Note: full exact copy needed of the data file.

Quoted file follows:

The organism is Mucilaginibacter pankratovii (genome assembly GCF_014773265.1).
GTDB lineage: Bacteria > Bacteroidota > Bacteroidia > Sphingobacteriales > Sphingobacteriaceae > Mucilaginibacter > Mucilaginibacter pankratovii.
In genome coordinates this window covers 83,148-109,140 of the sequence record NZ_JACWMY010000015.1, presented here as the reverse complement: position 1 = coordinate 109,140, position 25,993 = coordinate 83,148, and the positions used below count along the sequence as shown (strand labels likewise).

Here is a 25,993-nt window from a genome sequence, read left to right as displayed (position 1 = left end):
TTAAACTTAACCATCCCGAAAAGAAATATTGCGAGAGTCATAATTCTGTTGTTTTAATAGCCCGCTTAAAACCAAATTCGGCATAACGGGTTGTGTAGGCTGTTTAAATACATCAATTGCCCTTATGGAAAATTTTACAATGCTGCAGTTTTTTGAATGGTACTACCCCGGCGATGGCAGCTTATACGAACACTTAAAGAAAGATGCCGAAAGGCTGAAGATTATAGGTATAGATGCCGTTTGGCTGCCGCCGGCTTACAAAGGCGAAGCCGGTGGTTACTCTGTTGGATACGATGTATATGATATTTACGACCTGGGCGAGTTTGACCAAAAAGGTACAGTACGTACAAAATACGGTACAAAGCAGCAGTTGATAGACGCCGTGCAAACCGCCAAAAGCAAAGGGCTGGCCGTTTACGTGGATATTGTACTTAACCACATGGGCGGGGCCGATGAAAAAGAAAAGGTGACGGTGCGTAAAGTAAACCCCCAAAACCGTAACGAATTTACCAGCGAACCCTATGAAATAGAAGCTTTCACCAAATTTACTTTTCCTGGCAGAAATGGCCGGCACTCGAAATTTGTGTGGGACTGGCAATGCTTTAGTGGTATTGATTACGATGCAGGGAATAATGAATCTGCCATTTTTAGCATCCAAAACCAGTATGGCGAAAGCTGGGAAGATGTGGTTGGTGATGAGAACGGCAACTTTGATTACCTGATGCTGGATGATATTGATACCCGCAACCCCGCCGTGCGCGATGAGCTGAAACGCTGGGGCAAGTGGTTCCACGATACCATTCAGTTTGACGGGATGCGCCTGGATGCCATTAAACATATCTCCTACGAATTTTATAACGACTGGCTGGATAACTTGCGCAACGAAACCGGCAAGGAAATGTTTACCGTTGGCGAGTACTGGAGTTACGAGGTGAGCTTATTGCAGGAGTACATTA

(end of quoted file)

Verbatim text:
The organism is Mucilaginibacter pankratovii (genome assembly GCF_014773265.1).
GTDB lineage: Bacteria > Bacteroidota > Bacteroidia > Sphingobacteriales > Sphingobacteriaceae > Mucilaginibacter > Mucilaginibacter pankratovii.
In genome coordinates this window covers 83,148-109,140 of the sequence record NZ_JACWMY010000015.1, presented here as the reverse complement: position 1 = coordinate 109,140, position 25,993 = coordinate 83,148, and the positions used below count along the sequence as shown (strand labels likewise).

Here is a 25,993-nt window from a genome sequence, read left to right as displayed (position 1 = left end):
TTAAACTTAACCATCCCGAAAAGAAATATTGCGAGAGTCATAATTCTGTTGTTTTAATAGCCCGCTTAAAACCAAATTCGGCATAACGGGTTGTGTAGGCTGTTTAAATACATCAATTGCCCTTATGGAAAATTTTACAATGCTGCAGTTTTTTGAATGGTACTACCCCGGCGATGGCAGCTTATACGAACACTTAAAGAAAGATGCCGAAAGGCTGAAGATTATAGGTATAGATGCCGTTTGGCTGCCGCCGGCTTACAAAGGCGAAGCCGGTGGTTACTCTGTTGGATACGATGTATATGATATTTACGACCTGGGCGAGTTTGACCAAAAAGGTACAGTACGTACAAAATACGGTACAAAGCAGCAGTTGATAGACGCCGTGCAAACCGCCAAAAGCAAAGGGCTGGCCGTTTACGTGGATATTGTACTTAACCACATGGGCGGGGCCGATGAAAAAGAAAAGGTGACGGTGCGTAAAGTAAACCCCCAAAACCGTAACGAATTTACCAGCGAACCCTATGAAATAGAAGCTTTCACCAAATTTACTTTTCCTGGCAGAAATGGCCGGCACTCGAAATTTGTGTGGGACTGGCAATGCTTTAGTGGTATTGATTACGATGCAGGGAATAATGAATCTGCCATTTTTAGCATCCAAAACCAGTATGGCGAAAGCTGGGAAGATGTGGTTGGTGATGAGAACGGCAACTTTGATTACCTGATGCTGGATGATATTGATACCCGCAACCCCGCCGTGCGCGATGAGCTGAAACGCTGGGGCAAGTGGTTCCACGATACCATTCAGTTTGACGGGATGCGCCTGGATGCCATTAAACATATCTCCTACGAATTTTATAACGACTGGCTGGATAACTTGCGCAACGAAACCGGCAAGGAAATGTTTACCGTTGGCGAGTACTGGAGTTACGAGGTGAGCTTATTGCAGGAGTACATTA